Indigo varieties X 3: shop your preference.

Last year I adventured to grow three varieties of Indigo.

All of the same species, "Persicaria Tinctoria" a member of the knotweed family. Before you let a gasp of horror as many associate knotweed as an invasive plant. Please know the conditions in which indigo is harvested reduces, if not completely eradicates the possibility of “Self seeding”  unless seed is required.

 Winters frost will also knock out the spread of any remaining seed and future plant growth. Even during our milder weather in the Bailiwick of Guernsey, I have yet to see indigo survive a winter.  At one stage during the fall months the remains of soaked indigo had started to grow back.. it has since been buried under various other composting materials, so I'm keeping my eyes peeled.

For the purpose of distinguishing the different types I am applying the Japanese names.
Some people believe the pigment between the varieties vary greatly and  only one type of indigo is worth growing. I believe - pigment quality depends largely upon: weather, soil, feeding, and general care. Grow Indigo
 2019 Bailiwick varieties comprised of:
Senbon: a long leaf indigo with Pink flowers, has heavy stems to withstand outdoor growing.  Requires a good prune in the first harvest to encourage bushing and leaf growth. Often seen growing happily outdoors in the USA.
Robust plants with generous pigment barring leaves. Grows up to 4 foot if left unattended! 
Kojyoko: a white flowering long leaf indigo. Which readily bushes prior to first harvest. Has tender green stalks making harvest by hand much easier than the aforementioned pink flowering cousin. (Note: this is my take, different soil conditions, weather & environment) there is also an older plant amongst the kojyoko, with crinkled leaf also white flower the name of which I have yet to discover. I have personally grown these two variety for the last four years, under glass, with good results for raw leaf dyeing and pigment making.  Average height of 3 ft.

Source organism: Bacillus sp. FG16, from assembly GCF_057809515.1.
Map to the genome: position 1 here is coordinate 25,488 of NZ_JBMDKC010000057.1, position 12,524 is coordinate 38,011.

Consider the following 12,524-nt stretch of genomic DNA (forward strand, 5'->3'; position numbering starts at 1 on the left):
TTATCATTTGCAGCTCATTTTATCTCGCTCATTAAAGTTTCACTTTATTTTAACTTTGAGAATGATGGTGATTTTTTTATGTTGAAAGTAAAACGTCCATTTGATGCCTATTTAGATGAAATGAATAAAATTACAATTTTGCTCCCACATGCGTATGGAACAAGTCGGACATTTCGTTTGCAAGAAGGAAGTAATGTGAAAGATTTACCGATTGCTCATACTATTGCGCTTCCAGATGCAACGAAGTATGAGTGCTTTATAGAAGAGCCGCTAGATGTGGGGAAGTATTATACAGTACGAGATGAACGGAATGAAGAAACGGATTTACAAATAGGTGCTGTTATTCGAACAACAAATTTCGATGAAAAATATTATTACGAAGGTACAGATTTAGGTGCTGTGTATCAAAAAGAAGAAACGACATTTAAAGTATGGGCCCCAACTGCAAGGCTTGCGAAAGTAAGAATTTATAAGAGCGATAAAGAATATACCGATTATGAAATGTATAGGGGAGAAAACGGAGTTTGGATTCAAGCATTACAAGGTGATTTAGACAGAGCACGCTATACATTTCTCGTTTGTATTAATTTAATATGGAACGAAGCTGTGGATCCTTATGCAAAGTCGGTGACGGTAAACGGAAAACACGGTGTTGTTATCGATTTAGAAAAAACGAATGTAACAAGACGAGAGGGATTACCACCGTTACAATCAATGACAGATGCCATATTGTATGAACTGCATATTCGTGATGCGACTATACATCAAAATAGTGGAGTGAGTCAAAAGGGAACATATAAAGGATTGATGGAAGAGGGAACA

Awa Ai : so named as it comes from the traditional named Awa district of Japan, Ai being short form for Aizome the Japanese word for dyeing with indigo.
AwaAi is a round leaf variety with pink flowers. Round robust foliage. Offers a great deal of pigment.  Is grown today in Tokushima by Buaiso (@buaisou_i) used in their traditional vat method, of composted indigo leaves “sukumo” and for dyeing of handmade paper or "Washi" as can be seen at Awagami Factory. (@awagamifactory)
Contemplating growing? please read;  "Grow Your Own Indigo Pigment Part One" . Click (here)
Much of my information I have come by over the years as has been gratefully received via correspondence and engagement with Brittany Boles. A US based grower and dyer. of Indigo and other botanical colours too. Brittany offers workshops during the summer at various locations in the USA.  You can catch up with Brittany on her Indigo Pigment Extraction page on Facebook. To join the conversation go <HERE>  or find  Brittany on Instagram @seaspellfiber 
🌿Thank you Brittany 🌿

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